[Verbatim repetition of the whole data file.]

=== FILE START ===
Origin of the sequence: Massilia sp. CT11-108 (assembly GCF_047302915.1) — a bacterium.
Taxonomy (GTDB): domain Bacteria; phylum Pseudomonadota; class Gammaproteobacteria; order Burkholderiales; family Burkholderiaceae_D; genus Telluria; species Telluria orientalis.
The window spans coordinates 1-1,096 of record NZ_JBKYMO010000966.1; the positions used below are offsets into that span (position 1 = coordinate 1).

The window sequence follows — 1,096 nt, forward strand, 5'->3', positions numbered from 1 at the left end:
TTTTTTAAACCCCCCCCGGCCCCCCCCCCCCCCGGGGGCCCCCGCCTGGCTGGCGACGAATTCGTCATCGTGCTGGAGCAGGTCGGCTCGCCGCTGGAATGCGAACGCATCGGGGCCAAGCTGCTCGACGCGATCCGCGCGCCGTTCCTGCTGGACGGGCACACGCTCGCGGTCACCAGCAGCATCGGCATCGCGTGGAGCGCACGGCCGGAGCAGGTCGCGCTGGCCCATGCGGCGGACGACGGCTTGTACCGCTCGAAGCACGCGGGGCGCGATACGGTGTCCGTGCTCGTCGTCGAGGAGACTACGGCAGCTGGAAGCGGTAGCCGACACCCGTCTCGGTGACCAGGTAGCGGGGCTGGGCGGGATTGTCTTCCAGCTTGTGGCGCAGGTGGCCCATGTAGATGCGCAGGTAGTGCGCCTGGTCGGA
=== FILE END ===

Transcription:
Origin of the sequence: Massilia sp. CT11-108 (assembly GCF_047302915.1) — a bacterium.
Taxonomy (GTDB): domain Bacteria; phylum Pseudomonadota; class Gammaproteobacteria; order Burkholderiales; family Burkholderiaceae_D; genus Telluria; species Telluria orientalis.
The window spans coordinates 1-1,096 of record NZ_JBKYMO010000966.1; the positions used below are offsets into that span (position 1 = coordinate 1).

The window sequence follows — 1,096 nt, forward strand, 5'->3', positions numbered from 1 at the left end:
TTTTTTAAACCCCCCCCGGCCCCCCCCCCCCCCGGGGGCCCCCGCCTGGCTGGCGACGAATTCGTCATCGTGCTGGAGCAGGTCGGCTCGCCGCTGGAATGCGAACGCATCGGGGCCAAGCTGCTCGACGCGATCCGCGCGCCGTTCCTGCTGGACGGGCACACGCTCGCGGTCACCAGCAGCATCGGCATCGCGTGGAGCGCACGGCCGGAGCAGGTCGCGCTGGCCCATGCGGCGGACGACGGCTTGTACCGCTCGAAGCACGCGGGGCGCGATACGGTGTCCGTGCTCGTCGTCGAGGAGACTACGGCAGCTGGAAGCGGTAGCCGACACCCGTCTCGGTGACCAGGTAGCGGGGCTGGGCGGGATTGTCTTCCAGCTTGTGGCGCAGGTGGCCCATGTAGATGCGCAGGTAGTGCGCCTGGTCGGA